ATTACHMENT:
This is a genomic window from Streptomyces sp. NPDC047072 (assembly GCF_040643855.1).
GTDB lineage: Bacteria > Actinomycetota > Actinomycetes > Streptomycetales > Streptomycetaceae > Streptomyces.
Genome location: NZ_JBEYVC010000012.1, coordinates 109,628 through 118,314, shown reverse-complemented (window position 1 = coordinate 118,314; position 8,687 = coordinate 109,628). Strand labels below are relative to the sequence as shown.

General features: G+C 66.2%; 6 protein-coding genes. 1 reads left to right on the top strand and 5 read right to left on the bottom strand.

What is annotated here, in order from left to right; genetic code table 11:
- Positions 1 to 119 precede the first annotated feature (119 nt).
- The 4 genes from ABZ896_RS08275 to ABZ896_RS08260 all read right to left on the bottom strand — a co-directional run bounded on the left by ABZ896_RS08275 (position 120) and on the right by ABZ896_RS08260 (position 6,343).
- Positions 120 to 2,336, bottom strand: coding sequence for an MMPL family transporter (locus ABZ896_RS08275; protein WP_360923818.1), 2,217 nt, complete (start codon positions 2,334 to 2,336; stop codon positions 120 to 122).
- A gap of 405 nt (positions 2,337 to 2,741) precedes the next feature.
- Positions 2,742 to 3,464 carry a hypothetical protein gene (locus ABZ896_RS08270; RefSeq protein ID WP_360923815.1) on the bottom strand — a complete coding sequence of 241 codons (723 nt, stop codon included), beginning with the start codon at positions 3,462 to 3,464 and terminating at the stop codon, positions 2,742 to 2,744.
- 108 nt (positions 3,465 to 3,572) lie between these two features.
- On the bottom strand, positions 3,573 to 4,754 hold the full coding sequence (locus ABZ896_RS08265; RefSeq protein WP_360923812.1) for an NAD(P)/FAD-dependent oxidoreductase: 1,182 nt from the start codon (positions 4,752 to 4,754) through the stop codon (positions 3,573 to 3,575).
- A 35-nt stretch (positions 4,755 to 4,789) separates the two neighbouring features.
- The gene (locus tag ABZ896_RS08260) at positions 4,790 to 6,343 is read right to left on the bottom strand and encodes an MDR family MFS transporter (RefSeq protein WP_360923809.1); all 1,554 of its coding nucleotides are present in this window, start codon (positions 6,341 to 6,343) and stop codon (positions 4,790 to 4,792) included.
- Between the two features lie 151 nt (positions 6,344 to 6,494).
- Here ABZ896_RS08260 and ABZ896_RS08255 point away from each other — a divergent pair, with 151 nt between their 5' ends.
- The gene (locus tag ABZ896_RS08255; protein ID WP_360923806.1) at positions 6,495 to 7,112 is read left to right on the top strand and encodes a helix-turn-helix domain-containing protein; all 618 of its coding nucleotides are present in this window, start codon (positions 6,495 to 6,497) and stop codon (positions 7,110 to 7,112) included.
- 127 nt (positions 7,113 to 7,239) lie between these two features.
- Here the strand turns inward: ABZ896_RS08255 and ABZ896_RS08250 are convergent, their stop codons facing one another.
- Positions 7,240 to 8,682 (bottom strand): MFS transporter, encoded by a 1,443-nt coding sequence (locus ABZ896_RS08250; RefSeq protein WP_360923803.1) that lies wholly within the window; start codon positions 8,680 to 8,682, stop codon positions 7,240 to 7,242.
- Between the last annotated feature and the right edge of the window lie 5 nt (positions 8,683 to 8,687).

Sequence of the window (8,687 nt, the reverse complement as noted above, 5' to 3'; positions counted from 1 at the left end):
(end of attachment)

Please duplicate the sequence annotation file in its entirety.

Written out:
This is a genomic window from Streptomyces sp. NPDC047072 (assembly GCF_040643855.1).
GTDB lineage: Bacteria > Actinomycetota > Actinomycetes > Streptomycetales > Streptomycetaceae > Streptomyces.
Genome location: NZ_JBEYVC010000012.1, coordinates 109,628 through 118,314, shown reverse-complemented (window position 1 = coordinate 118,314; position 8,687 = coordinate 109,628). Strand labels below are relative to the sequence as shown.

General features: G+C 66.2%; 6 protein-coding genes. 1 reads left to right on the top strand and 5 read right to left on the bottom strand.

What is annotated here, in order from left to right; genetic code table 11:
- Positions 1 to 119 precede the first annotated feature (119 nt).
- The 4 genes from ABZ896_RS08275 to ABZ896_RS08260 all read right to left on the bottom strand — a co-directional run bounded on the left by ABZ896_RS08275 (position 120) and on the right by ABZ896_RS08260 (position 6,343).
- Positions 120 to 2,336, bottom strand: coding sequence for an MMPL family transporter (locus ABZ896_RS08275; protein WP_360923818.1), 2,217 nt, complete (start codon positions 2,334 to 2,336; stop codon positions 120 to 122).
- A gap of 405 nt (positions 2,337 to 2,741) precedes the next feature.
- Positions 2,742 to 3,464 carry a hypothetical protein gene (locus ABZ896_RS08270; RefSeq protein ID WP_360923815.1) on the bottom strand — a complete coding sequence of 241 codons (723 nt, stop codon included), beginning with the start codon at positions 3,462 to 3,464 and terminating at the stop codon, positions 2,742 to 2,744.
- 108 nt (positions 3,465 to 3,572) lie between these two features.
- On the bottom strand, positions 3,573 to 4,754 hold the full coding sequence (locus ABZ896_RS08265; RefSeq protein WP_360923812.1) for an NAD(P)/FAD-dependent oxidoreductase: 1,182 nt from the start codon (positions 4,752 to 4,754) through the stop codon (positions 3,573 to 3,575).
- A 35-nt stretch (positions 4,755 to 4,789) separates the two neighbouring features.
- The gene (locus tag ABZ896_RS08260) at positions 4,790 to 6,343 is read right to left on the bottom strand and encodes an MDR family MFS transporter (RefSeq protein WP_360923809.1); all 1,554 of its coding nucleotides are present in this window, start codon (positions 6,341 to 6,343) and stop codon (positions 4,790 to 4,792) included.
- Between the two features lie 151 nt (positions 6,344 to 6,494).
- Here ABZ896_RS08260 and ABZ896_RS08255 point away from each other — a divergent pair, with 151 nt between their 5' ends.
- The gene (locus tag ABZ896_RS08255; protein ID WP_360923806.1) at positions 6,495 to 7,112 is read left to right on the top strand and encodes a helix-turn-helix domain-containing protein; all 618 of its coding nucleotides are present in this window, start codon (positions 6,495 to 6,497) and stop codon (positions 7,110 to 7,112) included.
- 127 nt (positions 7,113 to 7,239) lie between these two features.
- Here the strand turns inward: ABZ896_RS08255 and ABZ896_RS08250 are convergent, their stop codons facing one another.
- Positions 7,240 to 8,682 (bottom strand): MFS transporter, encoded by a 1,443-nt coding sequence (locus ABZ896_RS08250; RefSeq protein WP_360923803.1) that lies wholly within the window; start codon positions 8,680 to 8,682, stop codon positions 7,240 to 7,242.
- Between the last annotated feature and the right edge of the window lie 5 nt (positions 8,683 to 8,687).

Sequence of the window (8,687 nt, the reverse complement as noted above, 5' to 3'; positions counted from 1 at the left end):